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The Parashah Project

The Parashah Project is a way to experience the scriptures holistically, accessibly, and in unison with the global Jewish community. Over the course of a year, students of the scriptures will be able to ingest fresh, insightful, and bite-sized study content, broken into weekly portions and daily readings. But the power of this project comes from using these devotionals as supplemental reading to enhance, rather than replace, your Bible reading.

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The Torah—the Pentateuch—is portioned out by the ancient lectionary—the Parshiot—into 54 reading sections each year, and each Parashah (i.e., portion) is further subdivided into eight readings—one for each day plus a concluding passage. The 7 +1 pattern richly expresses the patterns of completion and renewal. The Parashah Project reorganizes the daily readings to allow additional space for readings from the prophets and from the Apostolic writings, chosen for their consonance with the Torah portion.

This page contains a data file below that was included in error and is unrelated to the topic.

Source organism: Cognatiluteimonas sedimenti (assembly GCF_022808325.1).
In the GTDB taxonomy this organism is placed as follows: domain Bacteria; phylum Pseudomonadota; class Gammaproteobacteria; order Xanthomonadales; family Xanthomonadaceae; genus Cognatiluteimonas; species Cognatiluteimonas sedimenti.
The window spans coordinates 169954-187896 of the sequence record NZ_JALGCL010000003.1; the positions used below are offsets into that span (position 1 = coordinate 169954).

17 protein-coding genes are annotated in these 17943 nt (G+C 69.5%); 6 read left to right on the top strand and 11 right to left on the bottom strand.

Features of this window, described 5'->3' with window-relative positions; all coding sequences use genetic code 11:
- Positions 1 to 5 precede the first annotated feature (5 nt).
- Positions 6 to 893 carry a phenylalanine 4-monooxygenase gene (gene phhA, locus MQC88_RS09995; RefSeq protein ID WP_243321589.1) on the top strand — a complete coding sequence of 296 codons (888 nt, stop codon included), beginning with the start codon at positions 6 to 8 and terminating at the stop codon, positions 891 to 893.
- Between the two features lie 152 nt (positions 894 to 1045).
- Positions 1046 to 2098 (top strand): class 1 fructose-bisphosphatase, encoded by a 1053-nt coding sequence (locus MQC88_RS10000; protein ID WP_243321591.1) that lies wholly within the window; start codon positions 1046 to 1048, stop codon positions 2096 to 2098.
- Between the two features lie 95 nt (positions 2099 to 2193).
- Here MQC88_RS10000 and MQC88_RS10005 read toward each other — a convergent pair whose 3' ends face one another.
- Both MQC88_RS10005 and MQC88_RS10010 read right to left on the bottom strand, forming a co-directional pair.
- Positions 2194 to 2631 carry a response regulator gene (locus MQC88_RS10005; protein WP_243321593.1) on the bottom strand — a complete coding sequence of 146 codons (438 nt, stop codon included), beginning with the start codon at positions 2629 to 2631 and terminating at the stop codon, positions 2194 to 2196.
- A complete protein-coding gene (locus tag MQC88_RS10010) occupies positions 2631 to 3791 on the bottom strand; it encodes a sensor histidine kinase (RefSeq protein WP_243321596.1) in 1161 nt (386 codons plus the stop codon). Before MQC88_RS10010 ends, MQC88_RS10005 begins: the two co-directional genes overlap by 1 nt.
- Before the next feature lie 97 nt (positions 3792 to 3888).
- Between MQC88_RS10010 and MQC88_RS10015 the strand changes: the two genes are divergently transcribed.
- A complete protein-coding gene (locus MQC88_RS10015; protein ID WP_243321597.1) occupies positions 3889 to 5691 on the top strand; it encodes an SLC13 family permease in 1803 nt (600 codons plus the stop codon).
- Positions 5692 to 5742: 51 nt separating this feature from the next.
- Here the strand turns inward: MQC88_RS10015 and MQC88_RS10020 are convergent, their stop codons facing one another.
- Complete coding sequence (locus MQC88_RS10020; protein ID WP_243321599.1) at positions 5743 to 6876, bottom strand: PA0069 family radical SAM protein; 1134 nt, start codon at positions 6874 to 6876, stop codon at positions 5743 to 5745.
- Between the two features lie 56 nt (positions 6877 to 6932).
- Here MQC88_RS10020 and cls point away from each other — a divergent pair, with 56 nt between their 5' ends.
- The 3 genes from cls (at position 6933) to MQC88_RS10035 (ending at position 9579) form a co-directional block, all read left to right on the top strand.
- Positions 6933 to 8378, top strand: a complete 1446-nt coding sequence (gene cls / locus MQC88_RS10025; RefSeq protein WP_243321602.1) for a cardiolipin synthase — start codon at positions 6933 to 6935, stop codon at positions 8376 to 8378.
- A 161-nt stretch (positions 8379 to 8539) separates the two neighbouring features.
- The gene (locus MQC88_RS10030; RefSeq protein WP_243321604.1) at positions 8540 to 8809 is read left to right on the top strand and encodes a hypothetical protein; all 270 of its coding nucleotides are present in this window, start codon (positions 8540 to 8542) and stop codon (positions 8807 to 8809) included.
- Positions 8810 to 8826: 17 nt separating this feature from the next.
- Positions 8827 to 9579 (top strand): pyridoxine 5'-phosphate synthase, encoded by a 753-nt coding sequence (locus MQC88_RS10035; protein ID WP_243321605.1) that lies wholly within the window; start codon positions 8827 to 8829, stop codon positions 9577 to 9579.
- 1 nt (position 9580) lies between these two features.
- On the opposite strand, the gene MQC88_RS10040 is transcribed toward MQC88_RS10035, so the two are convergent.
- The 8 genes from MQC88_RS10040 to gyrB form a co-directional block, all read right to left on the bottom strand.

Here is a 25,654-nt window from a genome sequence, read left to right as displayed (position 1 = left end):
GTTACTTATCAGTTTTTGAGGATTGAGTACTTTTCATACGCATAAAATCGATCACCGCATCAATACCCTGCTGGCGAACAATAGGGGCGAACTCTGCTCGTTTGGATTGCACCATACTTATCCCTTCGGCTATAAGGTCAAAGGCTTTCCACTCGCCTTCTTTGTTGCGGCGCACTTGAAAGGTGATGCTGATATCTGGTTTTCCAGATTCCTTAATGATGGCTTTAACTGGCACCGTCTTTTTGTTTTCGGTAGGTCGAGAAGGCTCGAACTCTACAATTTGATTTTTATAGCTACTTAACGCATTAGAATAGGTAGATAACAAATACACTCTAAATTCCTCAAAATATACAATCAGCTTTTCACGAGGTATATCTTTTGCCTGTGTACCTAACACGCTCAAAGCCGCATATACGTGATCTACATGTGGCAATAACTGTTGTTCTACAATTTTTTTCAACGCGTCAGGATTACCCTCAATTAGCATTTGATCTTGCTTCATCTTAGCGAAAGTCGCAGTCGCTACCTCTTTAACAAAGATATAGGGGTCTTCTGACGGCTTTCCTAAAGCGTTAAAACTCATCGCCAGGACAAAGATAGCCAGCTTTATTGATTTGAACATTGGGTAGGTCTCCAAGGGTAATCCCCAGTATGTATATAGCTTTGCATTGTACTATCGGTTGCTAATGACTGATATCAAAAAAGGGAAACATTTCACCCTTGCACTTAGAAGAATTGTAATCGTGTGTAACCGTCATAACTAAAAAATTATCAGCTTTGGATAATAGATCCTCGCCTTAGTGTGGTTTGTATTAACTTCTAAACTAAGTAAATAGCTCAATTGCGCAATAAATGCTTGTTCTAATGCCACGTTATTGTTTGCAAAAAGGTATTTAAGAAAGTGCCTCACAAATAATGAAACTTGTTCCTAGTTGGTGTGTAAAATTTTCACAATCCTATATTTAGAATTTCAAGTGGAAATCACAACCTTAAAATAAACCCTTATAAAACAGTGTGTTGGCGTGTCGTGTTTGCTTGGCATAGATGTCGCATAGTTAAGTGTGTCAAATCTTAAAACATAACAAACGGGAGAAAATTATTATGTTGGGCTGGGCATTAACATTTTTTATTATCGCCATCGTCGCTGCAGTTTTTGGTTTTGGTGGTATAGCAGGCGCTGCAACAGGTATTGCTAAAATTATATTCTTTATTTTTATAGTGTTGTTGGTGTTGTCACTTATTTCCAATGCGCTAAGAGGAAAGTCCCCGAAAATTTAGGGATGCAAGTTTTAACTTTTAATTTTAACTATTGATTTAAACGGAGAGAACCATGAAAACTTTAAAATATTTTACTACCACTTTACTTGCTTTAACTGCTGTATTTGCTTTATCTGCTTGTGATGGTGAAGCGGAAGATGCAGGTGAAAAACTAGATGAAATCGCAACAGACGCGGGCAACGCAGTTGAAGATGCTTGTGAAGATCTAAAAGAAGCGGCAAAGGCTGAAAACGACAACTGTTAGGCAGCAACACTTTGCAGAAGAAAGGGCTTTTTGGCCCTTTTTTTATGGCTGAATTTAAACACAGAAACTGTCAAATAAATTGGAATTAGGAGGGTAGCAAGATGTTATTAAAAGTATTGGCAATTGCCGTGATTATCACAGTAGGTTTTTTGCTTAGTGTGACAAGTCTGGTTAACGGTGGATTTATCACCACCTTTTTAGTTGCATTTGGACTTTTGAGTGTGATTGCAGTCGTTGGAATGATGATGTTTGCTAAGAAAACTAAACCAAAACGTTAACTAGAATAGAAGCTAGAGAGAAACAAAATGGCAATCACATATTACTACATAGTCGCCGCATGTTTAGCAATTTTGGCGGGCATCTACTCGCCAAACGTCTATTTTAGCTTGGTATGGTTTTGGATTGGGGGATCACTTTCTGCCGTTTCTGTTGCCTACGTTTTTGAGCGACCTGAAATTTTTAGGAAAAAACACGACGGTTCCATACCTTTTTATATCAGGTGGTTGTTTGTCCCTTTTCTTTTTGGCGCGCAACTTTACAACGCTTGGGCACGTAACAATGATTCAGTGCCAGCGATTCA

• Four days out of each week, Sunday through Wednesday, are dedicated to the readings from the Torah, two traditional readings per day. 

  • The fifth day of the week, Thursday, is dedicated to the readings from the Prophets.

  • The sixth day of the week, Friday, is dedicated to the readings from the Apostolic writings. 

  • And the seventh day is the day of rest.

  • Depending on the year, certain weeks will include a double portion.

Every Saturday night, an email will be sent that contains Sunday’s study materials and a link to the rest of the week’s content. The reading cycle for this year, 5779 according to the Jewish rhythm, begins in Genesis 1 the first week in October 2018, and it follows in sync with the way the global Jewish community is reading and has read the scriptures for centuries.

The content is designed to encourage further study and trace thematic threads through the entirety of the Bible. Those who use the study tool regularly will begin to see those threads stitching disparate parts of the scriptures together in beautiful ways, and will become attuned to the transformative, historical current of textual experience that has been given to us in the Parshiot (plural of parashah).